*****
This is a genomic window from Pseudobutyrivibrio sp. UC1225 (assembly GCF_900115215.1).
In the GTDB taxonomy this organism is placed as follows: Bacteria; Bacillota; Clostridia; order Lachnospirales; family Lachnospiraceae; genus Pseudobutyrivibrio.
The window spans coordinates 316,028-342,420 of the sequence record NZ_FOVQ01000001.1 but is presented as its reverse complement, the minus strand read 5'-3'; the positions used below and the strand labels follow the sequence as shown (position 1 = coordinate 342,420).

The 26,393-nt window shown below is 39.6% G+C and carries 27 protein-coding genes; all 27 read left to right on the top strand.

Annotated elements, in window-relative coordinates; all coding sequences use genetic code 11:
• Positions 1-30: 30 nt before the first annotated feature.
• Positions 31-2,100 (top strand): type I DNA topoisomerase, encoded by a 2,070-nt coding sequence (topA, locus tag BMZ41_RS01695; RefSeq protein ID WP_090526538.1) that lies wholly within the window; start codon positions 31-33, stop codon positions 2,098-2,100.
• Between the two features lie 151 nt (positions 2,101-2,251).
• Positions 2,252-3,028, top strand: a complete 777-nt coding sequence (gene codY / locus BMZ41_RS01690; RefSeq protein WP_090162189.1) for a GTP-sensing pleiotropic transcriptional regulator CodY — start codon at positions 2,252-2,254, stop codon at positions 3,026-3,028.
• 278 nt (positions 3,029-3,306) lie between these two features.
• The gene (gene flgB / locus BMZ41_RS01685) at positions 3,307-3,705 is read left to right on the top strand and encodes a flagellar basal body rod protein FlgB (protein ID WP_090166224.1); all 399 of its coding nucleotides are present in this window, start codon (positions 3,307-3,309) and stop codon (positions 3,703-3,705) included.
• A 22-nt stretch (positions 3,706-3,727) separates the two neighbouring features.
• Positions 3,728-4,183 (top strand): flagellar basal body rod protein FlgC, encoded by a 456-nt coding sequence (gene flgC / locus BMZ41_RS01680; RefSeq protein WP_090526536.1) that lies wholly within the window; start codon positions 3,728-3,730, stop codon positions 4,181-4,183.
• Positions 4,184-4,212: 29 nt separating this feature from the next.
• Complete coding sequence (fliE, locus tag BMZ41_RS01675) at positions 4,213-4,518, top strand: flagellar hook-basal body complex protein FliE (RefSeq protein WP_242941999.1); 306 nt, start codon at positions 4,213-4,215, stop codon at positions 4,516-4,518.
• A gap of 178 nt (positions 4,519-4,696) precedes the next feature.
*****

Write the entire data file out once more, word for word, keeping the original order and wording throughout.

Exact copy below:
This is a genomic window from Pseudobutyrivibrio sp. UC1225 (assembly GCF_900115215.1).
In the GTDB taxonomy this organism is placed as follows: Bacteria; Bacillota; Clostridia; order Lachnospirales; family Lachnospiraceae; genus Pseudobutyrivibrio.
The window spans coordinates 316,028-342,420 of the sequence record NZ_FOVQ01000001.1 but is presented as its reverse complement, the minus strand read 5'-3'; the positions used below and the strand labels follow the sequence as shown (position 1 = coordinate 342,420).

The 26,393-nt window shown below is 39.6% G+C and carries 27 protein-coding genes; all 27 read left to right on the top strand.

Annotated elements, in window-relative coordinates; all coding sequences use genetic code 11:
• Positions 1-30: 30 nt before the first annotated feature.
• Positions 31-2,100 (top strand): type I DNA topoisomerase, encoded by a 2,070-nt coding sequence (topA, locus tag BMZ41_RS01695; RefSeq protein ID WP_090526538.1) that lies wholly within the window; start codon positions 31-33, stop codon positions 2,098-2,100.
• Between the two features lie 151 nt (positions 2,101-2,251).
• Positions 2,252-3,028, top strand: a complete 777-nt coding sequence (gene codY / locus BMZ41_RS01690; RefSeq protein WP_090162189.1) for a GTP-sensing pleiotropic transcriptional regulator CodY — start codon at positions 2,252-2,254, stop codon at positions 3,026-3,028.
• 278 nt (positions 3,029-3,306) lie between these two features.
• The gene (gene flgB / locus BMZ41_RS01685) at positions 3,307-3,705 is read left to right on the top strand and encodes a flagellar basal body rod protein FlgB (protein ID WP_090166224.1); all 399 of its coding nucleotides are present in this window, start codon (positions 3,307-3,309) and stop codon (positions 3,703-3,705) included.
• A 22-nt stretch (positions 3,706-3,727) separates the two neighbouring features.
• Positions 3,728-4,183 (top strand): flagellar basal body rod protein FlgC, encoded by a 456-nt coding sequence (gene flgC / locus BMZ41_RS01680; RefSeq protein WP_090526536.1) that lies wholly within the window; start codon positions 3,728-3,730, stop codon positions 4,181-4,183.
• Positions 4,184-4,212: 29 nt separating this feature from the next.
• Complete coding sequence (fliE, locus tag BMZ41_RS01675) at positions 4,213-4,518, top strand: flagellar hook-basal body complex protein FliE (RefSeq protein WP_242941999.1); 306 nt, start codon at positions 4,213-4,215, stop codon at positions 4,516-4,518.
• A gap of 178 nt (positions 4,519-4,696) precedes the next feature.